Well, I had a couple of displays from ebay, and one day…. I was going to get one out and have a go, so this is it…
Initially I used an ESP32 devkit, just to run some demos from the excellent library by Bodmer. It was fast and straightforward to use. Seems to run happily at a SPI frequency of 40Mhz. Pushing it to 80Mhz appears to be screen dependent (different displays on the same baseboard). Mostly it works but occasional glitches with text.
So, all good so far. Next step was to figure out what to put on a baseboard. The answer is of course, far too much.
I ended up with:
- ESP32-WROVER, difficult to say no to the extra ram for the price
- MCP23017. Basically, an extra 16-bits of I/O
- 2 x RS485 (TI SN65HV fault protected series)
- 1 x RS232 (MAX3222)
- DS3231 high accuracy RTC, 8-pin version with battery backup
- ADS1115 module
- FM25L16 ferroelectric RAM.
- Rotary encoder (with button) connector for menu navigation/function selection
The FE-ram is for config-stuff and being able to dump data FAST. No programming delay like EEPROM, just flat-out writes at up to 20Mhz and fully non-volatile. The chip cost is higher than conventional flash and goes up steeply on the larger capacity chips. 4M-bit is available but wow, you pay a lot for it. I can do with a basic 2Kx8.
The RS485 uses a fairly standard pinout (75176 style). I opted for the TI versions for the fault protected bus. I need this as it will get used in an environment where people do bad things to the data lines (accidentally of course). All the serial chips are socketed PDIP so easy to change. I did look at full isolation for the serials but at this point its not realistic for me. A sub-board is a possibility later.
Since I wasn’t sure about my power-source, There are two regulator footprint options. It can take either a Holtec HT7833 or an AMS1117-3.3V. I’m currently using the HT7833.
The screen backlight uses a PWM channel and can be fed from the system 3.3V or the pre-regulator voltage. At 5V and full-on, that’s a whopping 200mA. At 3.3V this drops to 50mA and is still perfectly usable. For my 1st application (LiPo driven) I’ll be sticking to the 3.3V useage.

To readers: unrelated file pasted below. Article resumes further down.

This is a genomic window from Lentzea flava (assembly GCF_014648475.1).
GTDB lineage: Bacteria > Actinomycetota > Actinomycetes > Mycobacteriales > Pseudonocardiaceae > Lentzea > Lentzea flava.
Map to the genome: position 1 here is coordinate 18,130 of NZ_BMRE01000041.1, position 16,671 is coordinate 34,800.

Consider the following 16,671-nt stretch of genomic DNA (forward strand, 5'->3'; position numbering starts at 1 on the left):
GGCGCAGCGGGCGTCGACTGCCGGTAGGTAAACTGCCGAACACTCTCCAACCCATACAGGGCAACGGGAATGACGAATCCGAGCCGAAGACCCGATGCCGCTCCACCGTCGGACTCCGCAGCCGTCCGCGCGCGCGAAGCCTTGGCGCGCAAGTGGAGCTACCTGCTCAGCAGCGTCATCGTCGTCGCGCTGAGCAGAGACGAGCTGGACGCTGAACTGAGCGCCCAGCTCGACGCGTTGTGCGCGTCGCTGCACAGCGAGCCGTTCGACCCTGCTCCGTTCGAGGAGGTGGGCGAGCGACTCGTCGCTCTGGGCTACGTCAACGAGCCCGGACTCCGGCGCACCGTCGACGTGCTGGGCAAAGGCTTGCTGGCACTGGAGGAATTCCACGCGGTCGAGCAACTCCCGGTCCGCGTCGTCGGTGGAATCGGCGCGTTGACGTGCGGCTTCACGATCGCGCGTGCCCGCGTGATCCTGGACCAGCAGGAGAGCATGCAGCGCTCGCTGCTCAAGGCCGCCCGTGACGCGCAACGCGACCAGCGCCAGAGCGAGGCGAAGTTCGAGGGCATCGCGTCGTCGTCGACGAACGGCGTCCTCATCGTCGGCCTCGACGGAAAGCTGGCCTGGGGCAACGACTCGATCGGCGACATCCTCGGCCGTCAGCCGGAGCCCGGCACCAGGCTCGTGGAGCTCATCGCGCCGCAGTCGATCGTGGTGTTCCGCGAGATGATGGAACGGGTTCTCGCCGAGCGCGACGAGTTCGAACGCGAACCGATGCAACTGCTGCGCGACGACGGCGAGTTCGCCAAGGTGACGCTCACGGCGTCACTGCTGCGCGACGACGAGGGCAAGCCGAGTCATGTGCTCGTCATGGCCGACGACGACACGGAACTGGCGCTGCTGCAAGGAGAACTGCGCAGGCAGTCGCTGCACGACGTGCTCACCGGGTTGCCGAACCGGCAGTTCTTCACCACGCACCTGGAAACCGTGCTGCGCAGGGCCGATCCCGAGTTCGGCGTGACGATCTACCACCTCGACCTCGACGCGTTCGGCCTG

The display and the baseboard are the same size. The display just plugs in and the display mounting holes are matched on the baseboard so a simple spacer between the two and a compact stack is produced.
Above: The connector on the right is the hardware programming header. I didn’t want to fit a serial<->USB on the PCB so its essentially the pins on an ESP-01 that are required for programming. I have a bunch of USB programming boards for ESP-01’s and they work great for this. OTA is also available if the running software supports it. The white connectors are the serial-ports. To the left of them is the breakout for the MCP23017 so 16 bits of I/O and two lots of power/gnd (one each per byte).
Power on the right and the strip of 8 screw-terminals is the 4 ADC inputs plus two lots of power/gnd. The empty 10-way SIL is for the ADS1115 module (waiting…) and to the left of that, a breakout connector for off-board I2C. White connector on the far-side is for the rotary encoder which uses the ESP32 hardware pulse counters. Library here
The pins of the ESP module are all committed (hence the extra I/O). The RTC/ADC/I/O interface IC’s all have interrupt lines connected . If I re-do the PCB, I will wire the INTs to the MCP23017 and use it to let me know something is happening. A bit more latency but two ESP lines freed-up.
One channel of the ADC has some resistor pads on the PCB. If using a battery then incoming voltage (pre regulator) can be monitored.
I do not use the SD-card socket on the rear of the display module. It could perhaps be used by sacrificing the touch-controller chip-select line and wiring it to the SD card select. Also extending the SPI bus to the card socket on the rear of the display module. maybe… maybe not. I have not tried.